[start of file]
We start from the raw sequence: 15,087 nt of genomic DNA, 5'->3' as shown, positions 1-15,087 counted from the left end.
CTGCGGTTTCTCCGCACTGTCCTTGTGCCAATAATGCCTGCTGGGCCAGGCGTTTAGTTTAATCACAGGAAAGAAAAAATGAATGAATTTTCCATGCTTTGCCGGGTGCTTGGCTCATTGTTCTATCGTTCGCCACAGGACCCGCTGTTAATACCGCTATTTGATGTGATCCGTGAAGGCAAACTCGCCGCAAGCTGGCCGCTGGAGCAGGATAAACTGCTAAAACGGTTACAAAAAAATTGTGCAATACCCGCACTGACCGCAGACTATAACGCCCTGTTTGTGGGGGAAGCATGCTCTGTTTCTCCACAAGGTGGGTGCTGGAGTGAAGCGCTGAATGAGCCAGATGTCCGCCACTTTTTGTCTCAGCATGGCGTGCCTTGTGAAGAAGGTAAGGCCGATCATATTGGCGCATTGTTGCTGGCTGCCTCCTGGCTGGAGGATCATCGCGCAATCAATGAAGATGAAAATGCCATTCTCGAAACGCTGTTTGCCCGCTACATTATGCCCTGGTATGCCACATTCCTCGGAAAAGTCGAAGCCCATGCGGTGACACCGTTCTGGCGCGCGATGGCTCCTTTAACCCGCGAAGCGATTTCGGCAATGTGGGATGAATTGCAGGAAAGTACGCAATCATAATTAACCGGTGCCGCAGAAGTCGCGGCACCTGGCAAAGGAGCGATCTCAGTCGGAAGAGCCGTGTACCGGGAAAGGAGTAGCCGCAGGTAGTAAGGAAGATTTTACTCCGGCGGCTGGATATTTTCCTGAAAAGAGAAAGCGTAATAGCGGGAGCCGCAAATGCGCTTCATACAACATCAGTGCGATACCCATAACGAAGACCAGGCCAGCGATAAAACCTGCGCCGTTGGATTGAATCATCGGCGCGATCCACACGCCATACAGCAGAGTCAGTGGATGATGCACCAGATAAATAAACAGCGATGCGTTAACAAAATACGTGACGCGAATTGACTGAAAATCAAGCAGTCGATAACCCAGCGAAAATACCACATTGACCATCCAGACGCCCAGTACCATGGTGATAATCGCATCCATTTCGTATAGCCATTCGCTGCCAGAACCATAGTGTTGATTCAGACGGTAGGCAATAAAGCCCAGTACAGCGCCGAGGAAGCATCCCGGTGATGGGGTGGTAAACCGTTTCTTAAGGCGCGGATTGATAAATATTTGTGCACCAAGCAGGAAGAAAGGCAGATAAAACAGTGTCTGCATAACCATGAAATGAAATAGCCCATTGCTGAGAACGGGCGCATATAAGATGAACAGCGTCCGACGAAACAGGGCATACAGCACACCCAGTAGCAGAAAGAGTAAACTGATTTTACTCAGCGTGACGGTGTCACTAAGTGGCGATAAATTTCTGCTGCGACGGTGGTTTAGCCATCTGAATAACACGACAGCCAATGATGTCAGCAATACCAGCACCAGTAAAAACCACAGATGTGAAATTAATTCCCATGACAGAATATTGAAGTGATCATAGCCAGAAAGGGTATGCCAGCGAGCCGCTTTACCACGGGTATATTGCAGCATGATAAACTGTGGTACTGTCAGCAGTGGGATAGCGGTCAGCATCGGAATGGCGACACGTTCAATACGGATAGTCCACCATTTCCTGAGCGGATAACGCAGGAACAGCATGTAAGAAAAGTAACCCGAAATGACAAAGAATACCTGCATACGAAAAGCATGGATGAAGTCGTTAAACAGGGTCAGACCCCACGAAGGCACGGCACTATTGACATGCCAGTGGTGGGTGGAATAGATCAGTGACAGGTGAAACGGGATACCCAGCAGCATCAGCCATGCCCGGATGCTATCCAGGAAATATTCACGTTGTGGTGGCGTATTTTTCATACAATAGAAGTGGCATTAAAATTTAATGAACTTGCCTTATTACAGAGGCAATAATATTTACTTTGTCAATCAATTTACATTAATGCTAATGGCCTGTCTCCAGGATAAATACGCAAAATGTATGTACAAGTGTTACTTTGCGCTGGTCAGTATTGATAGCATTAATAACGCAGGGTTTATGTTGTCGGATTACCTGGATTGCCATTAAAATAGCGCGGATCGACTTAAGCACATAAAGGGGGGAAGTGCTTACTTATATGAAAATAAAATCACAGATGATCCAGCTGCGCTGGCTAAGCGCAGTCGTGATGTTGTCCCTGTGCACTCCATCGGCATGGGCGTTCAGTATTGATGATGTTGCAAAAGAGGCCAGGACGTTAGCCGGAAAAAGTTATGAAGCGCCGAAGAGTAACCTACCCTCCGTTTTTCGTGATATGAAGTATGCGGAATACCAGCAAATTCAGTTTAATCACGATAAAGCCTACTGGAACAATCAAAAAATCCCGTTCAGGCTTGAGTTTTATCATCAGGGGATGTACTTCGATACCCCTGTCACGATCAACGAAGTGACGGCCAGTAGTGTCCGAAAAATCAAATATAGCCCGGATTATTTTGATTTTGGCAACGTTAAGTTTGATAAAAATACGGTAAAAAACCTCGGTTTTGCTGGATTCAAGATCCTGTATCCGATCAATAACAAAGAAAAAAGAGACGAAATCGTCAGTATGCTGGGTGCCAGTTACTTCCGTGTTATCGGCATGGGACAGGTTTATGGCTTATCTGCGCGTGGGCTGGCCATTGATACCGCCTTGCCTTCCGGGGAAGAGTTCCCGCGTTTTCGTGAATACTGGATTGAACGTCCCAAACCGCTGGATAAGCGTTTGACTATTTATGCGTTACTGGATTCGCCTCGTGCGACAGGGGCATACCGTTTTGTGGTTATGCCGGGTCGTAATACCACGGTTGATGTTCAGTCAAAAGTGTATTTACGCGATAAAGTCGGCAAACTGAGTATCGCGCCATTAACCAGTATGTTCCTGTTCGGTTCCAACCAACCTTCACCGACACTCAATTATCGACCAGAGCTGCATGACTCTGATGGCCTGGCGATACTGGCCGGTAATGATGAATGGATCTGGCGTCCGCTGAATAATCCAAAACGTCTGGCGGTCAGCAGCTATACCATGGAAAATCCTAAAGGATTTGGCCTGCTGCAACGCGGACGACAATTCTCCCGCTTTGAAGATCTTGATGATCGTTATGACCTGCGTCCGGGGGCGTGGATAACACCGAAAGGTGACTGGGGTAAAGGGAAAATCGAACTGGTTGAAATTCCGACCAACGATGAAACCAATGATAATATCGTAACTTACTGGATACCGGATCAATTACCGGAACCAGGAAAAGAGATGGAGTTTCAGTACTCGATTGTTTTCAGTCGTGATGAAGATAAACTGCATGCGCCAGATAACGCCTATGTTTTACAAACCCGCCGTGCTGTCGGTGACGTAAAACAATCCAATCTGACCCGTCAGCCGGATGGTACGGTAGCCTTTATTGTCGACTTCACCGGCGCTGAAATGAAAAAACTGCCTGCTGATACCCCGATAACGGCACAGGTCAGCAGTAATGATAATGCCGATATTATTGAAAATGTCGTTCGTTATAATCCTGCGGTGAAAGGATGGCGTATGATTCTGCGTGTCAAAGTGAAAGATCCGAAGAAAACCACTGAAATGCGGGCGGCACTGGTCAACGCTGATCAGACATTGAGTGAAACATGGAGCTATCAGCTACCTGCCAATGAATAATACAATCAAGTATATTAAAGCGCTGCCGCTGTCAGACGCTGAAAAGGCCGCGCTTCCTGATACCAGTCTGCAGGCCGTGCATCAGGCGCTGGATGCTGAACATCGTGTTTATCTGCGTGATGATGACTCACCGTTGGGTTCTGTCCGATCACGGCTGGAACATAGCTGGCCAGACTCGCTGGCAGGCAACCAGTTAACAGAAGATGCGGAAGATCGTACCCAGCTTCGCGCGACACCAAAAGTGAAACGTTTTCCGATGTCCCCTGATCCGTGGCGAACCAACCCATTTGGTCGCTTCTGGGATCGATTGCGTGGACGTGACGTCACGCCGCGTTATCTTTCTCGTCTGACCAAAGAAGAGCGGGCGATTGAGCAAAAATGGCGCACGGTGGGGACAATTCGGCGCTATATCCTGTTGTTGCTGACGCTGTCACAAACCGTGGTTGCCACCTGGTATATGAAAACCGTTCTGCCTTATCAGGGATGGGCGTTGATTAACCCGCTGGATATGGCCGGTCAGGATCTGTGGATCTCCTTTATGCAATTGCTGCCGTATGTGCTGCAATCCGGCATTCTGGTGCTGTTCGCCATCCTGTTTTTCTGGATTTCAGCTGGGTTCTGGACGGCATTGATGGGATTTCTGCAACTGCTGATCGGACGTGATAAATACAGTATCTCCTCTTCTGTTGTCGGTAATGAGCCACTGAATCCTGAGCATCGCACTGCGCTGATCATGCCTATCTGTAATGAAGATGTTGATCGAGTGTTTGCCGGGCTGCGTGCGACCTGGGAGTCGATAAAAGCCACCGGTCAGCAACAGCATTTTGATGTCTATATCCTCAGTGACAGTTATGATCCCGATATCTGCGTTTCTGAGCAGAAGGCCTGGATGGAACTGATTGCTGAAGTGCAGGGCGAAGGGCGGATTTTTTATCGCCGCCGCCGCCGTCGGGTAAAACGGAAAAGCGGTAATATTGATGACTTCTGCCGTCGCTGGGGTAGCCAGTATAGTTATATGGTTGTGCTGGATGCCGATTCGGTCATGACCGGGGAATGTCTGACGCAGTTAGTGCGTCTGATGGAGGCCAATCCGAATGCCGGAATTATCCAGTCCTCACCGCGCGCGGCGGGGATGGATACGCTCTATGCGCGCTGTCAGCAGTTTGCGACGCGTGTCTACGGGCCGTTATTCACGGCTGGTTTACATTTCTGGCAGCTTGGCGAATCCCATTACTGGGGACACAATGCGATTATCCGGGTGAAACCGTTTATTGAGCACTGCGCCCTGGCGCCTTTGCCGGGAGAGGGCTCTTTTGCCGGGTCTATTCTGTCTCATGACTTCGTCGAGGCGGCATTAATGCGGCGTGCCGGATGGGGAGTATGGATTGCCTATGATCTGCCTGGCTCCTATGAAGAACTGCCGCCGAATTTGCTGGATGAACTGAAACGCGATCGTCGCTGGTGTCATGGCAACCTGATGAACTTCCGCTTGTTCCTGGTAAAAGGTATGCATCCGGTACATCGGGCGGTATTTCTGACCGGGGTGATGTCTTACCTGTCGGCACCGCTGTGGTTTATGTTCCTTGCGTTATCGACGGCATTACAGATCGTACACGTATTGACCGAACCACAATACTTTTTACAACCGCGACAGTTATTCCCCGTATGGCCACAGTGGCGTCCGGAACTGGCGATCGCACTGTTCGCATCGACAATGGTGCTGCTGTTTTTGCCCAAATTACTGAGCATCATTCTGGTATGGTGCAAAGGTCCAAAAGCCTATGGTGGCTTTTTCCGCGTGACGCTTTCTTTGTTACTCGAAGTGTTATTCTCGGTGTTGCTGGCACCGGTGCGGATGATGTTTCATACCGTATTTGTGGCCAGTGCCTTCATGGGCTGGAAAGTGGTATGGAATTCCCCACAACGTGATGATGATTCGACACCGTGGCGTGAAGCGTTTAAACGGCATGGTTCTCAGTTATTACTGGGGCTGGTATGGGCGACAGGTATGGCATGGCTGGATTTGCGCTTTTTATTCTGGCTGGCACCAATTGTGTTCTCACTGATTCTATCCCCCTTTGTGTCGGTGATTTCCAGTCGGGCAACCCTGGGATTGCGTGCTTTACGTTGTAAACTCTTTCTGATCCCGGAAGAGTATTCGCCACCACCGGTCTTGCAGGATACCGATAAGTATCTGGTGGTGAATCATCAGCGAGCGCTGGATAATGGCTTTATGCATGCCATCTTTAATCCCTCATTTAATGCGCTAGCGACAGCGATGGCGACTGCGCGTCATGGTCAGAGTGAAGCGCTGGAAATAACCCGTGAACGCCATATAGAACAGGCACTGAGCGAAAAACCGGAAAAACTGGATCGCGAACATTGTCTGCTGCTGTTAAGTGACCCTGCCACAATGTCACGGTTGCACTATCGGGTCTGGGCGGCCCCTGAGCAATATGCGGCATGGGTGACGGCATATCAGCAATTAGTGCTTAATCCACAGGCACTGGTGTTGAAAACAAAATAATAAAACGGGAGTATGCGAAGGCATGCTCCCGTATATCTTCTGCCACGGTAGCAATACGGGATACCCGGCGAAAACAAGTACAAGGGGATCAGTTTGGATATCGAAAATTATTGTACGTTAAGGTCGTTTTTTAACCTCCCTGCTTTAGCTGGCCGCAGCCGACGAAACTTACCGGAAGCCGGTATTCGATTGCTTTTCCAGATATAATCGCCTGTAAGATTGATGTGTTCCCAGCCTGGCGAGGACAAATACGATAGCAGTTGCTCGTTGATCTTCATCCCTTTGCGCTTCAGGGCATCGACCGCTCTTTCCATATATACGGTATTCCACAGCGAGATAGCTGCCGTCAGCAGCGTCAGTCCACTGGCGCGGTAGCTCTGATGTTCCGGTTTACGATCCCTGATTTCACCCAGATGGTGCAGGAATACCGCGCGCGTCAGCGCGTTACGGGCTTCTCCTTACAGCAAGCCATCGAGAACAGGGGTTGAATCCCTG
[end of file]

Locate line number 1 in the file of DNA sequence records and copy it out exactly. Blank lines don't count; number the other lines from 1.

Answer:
We start from the raw sequence: 15,087 nt of genomic DNA, 5'->3' as shown, positions 1-15,087 counted from the left end.